Jason Britton, the manager of the T Bailey Growth fund, has added six exchange traded funds (ETFs) to the portfolio over the past year.
Although Britton holds more ETFs than ever before, he is not moving towards creating an ETF fund of funds.
Britton and his co-manager, Elliot Farley, use ETFs for various reasons. “We use them where we want to complete an asset allocation quite quickly,” he says. “Or where we want an active manager but are not sure which one, we hold an ETF until we have found the right one.”
Furthermore, Britton uses ETFs when investing in efficient markets, such as the Americas, where not many fund managers can outperform their benchmarks.
One of his top-performing ETFs, for example, is the iShares Brazil ETF. Britton added the holding last year when he wanted to invest in Brazil.
Among the actively managed funds that had asset allocations in Brazil, Britton did not find a suitable investment.
“Our options were either general emerging markets funds, Bric funds or Latin American funds,” he says. Emerging markets funds were too diverse.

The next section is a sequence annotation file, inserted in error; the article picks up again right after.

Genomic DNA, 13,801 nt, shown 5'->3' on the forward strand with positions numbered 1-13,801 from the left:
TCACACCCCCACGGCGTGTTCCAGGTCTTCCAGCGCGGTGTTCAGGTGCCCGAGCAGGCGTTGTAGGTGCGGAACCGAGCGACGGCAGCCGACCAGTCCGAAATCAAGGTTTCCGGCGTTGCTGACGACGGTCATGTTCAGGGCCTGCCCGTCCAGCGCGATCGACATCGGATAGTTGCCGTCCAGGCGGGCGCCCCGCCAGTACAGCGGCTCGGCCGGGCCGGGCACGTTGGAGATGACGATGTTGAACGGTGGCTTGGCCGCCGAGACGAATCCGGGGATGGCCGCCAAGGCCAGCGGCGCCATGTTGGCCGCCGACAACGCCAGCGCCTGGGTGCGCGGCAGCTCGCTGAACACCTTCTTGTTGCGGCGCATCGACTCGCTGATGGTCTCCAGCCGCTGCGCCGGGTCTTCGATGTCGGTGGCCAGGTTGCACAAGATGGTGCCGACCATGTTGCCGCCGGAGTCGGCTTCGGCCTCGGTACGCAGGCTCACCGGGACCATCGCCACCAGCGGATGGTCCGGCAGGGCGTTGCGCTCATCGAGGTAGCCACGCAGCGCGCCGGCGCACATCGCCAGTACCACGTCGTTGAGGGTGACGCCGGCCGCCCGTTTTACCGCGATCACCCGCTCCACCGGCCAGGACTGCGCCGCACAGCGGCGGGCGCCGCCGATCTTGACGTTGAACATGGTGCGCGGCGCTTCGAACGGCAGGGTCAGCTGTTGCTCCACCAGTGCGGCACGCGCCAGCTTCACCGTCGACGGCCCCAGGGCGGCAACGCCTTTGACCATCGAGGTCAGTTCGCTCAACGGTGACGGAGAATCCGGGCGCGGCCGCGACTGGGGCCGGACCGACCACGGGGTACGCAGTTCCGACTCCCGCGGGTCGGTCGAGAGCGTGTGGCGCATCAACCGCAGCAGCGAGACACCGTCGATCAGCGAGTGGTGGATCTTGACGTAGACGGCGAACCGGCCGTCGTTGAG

Bric funds also meant exposure to Russia, India and China, none of which he was positive on, whereas Latin America funds generally had big holdings in Mexico, which he was not positive on either.
“There aren’t that many funds that invest in Brazil only,” he says. “And even if there is a fund that invests purely in Brazil, it does not mean that the fund manger is good.”
The latest ETF addition was the FTSE 100, which Britton made in July. Yet the T Bailey Growth fund is run on the same basis as before, with asset allocation being the key driver.
More recently, Britton turned to actively managed funds. He increased the portfolio’s weighting to Europe excluding UK by buying the BlackRock European Dynamic fund.
He also banked some of the gains made during the year in the Asia Pacific region following a period of strong performance and sold his holding in the iShares MSCI Japan index while adding the Majedie UK Equity fund.